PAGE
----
The framers of the Constitution understood this. For 150 years, the federal government was run by user fees and sales of government land and assessments to the states for services rendered. It rejected the Hamiltonian view that the feds could take whatever they wanted, and it followed the Jeffersonian first principle that the only moral commercial exchanges are those that are fully voluntary.
This worked well until the progressives took over the government in the first decade of the 20th century. They persuaded enough Americans to cause their state legislatures to ratify the Sixteenth Amendment, which was designed to tax the rich and redistribute wealth. They promised the American public that the income tax would never exceed 3 percent of income and would only apply to the top 3 percent of earners. How wrong — or deceptive — they were.
Yet, the imposition of a federal income tax is more than just taking from those who work and earn and giving to those who don’t. And it is more than just a spigot to fill the federal trough. At its base, it is a terrifying presumption. It presumes that we don’t really own our property. It accepts the Marxist notion that the state owns all the property and the state permits us to keep and use whatever it needs us to have so we won’t riot in the streets. And then it steals and uses whatever it can politically get away with. Do you believe this?
There are only three ways to acquire wealth in a free society. The inheritance model occurs when someone gives you wealth. The economic model occurs when you trade a skill, a talent, an asset, knowledge, sweat, energy or creativity to a willing buyer. And the mafia model occurs when a guy with a gun says: “Give me your money or else.”
Which model does the government use? Why do we put up with this?
Nigel Farage: “The message this sends out to investors is loud and clear. Get your money out of the Eurozone before they come for you.”0
Capital is leaving southern Europe. One way or another, it’s leaving.
It is quite remarkable that just a couple of months ago the European supercrats were patting themselves on the back in Davos, sighing and telling the world that the storm was lifting. Someone please pass the caviar.
How wrong they were.
The EU sponsored theft of Cypriot assets has put the world on notice. The Europeans won’t give up their dream. They’d rather people suffer than admit to the pan-European failure. Greece languishes, as does Spain, Portugal is becoming part of northern Africa again, and even France, one of the great stars of the “north” looks less and less (much less) an equal partner to Germany these days.
Published on Mar 11, 201
Follow Sierra @ http://www.twitter.com/sierra_adamson
Sierra Adamson questions John Pistole, Administrator of the United States Transportation Security Administration (TSA) on the criminal conduct of TSA workers and the safety of the body scanners used at checkpoints.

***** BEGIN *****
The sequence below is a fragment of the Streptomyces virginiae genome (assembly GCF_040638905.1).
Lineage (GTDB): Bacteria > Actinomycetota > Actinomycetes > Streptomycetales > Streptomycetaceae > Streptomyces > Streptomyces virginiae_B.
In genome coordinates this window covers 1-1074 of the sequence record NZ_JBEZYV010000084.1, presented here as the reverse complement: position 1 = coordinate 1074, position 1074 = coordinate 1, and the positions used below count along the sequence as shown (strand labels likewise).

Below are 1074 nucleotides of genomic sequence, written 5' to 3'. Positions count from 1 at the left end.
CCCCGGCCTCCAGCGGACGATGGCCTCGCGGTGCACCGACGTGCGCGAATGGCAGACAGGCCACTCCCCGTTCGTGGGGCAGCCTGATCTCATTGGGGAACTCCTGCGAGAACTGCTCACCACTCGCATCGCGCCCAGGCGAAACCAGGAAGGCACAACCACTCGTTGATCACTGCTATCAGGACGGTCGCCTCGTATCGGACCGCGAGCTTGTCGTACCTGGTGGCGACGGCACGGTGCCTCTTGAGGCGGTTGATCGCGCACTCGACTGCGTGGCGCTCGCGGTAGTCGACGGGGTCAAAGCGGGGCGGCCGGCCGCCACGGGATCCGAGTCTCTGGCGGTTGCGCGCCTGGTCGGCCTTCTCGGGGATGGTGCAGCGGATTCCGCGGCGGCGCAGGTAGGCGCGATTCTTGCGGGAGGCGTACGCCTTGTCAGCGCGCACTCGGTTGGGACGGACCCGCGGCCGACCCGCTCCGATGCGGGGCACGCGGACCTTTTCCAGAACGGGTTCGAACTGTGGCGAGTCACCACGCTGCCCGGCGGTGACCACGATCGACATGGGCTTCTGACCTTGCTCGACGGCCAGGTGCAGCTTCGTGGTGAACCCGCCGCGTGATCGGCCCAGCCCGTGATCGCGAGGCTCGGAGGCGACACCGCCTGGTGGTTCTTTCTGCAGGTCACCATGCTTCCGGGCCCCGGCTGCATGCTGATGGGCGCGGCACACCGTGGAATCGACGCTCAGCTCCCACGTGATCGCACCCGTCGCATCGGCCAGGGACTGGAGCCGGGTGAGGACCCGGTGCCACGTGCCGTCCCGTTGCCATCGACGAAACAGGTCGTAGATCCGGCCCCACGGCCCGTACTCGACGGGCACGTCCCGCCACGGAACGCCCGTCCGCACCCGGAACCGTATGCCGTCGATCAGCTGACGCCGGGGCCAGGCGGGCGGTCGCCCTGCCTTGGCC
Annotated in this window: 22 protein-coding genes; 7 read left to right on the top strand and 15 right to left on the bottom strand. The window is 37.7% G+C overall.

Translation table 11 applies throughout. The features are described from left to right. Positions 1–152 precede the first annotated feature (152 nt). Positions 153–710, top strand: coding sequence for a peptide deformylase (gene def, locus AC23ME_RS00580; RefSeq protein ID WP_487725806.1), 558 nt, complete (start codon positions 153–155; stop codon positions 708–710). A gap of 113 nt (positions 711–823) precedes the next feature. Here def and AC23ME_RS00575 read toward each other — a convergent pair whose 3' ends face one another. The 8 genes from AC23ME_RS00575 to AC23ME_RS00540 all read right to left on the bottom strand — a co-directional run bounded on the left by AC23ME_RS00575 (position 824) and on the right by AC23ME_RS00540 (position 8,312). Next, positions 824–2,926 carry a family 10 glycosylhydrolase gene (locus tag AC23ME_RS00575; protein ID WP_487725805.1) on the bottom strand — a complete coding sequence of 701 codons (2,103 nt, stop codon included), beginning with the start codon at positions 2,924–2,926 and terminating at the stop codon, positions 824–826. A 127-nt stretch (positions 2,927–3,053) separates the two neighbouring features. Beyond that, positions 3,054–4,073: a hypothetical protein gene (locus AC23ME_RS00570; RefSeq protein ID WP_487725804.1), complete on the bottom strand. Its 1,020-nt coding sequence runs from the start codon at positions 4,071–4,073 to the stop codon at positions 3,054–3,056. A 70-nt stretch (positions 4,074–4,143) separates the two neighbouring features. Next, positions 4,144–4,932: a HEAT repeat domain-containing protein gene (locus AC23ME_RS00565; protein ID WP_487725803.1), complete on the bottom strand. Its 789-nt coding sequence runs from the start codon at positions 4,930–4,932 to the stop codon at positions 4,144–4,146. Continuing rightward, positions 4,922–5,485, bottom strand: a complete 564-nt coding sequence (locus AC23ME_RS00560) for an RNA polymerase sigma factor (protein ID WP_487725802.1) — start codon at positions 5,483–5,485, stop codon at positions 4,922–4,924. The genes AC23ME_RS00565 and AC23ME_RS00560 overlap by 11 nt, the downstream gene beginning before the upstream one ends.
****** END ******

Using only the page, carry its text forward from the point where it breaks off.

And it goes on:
By Becky Akers
You might think that airports would be absolutely free of crime. After all, between the mass, generalized, warrantless searches of every passenger and the hysteria that erupts when LaWanda discovers a firearm (which she does very rarely – only about 1500 times in 2012 for 750 million trips), concourses are as devoid of guns as tyrants can render them.
But alas, airports are Ground Zero for sexual assault and theft. Indeed, you might think poor old Piers and his fellow morons would look to aviation’s gulag, where Our Rulers have disarmed passengers of everything but their fingernails, to see the results of their dream: the cringing, shuffling lines of potential victims who hope to go about their mundane affairs without a uniformed bully’s noticing and humiliating them; those unfortunates who don’t escape attention suffering gate-rape and other insults; iPads, cash and other valuables disappearing from luggage and bins to enrich the government’s goons. If Piers and other Progressives crave such a dystopia, they are very sick puppies indeed.
At any rate, a friend sent me the video below in which Mike Adams of Natural News shows those of you who must fly how to prevent the “TSA criminals and thugs and pathetic, pot-bellied thieves that work at the airports” from stealing your stuff. His method is as clever and inexpensive as it is effective. Even if you don’t fly, you may want to watch the clip and enjoy Mike’s splendid adjectives (“pathetic and lazy”) when he describes these public predators-sorry, servants.
Update: Sean Casey writes that there’s “one problem…the scissors you will need to cut the zip-ties when you arrive at your destination will probably be confiscated” — Sean, you’re too kind: stolen is the word you’re hunting — “by the gate-rapists.” He included a link with tips for meeting this challenge and adds that “a good pair of nail clippers should also do the trick.”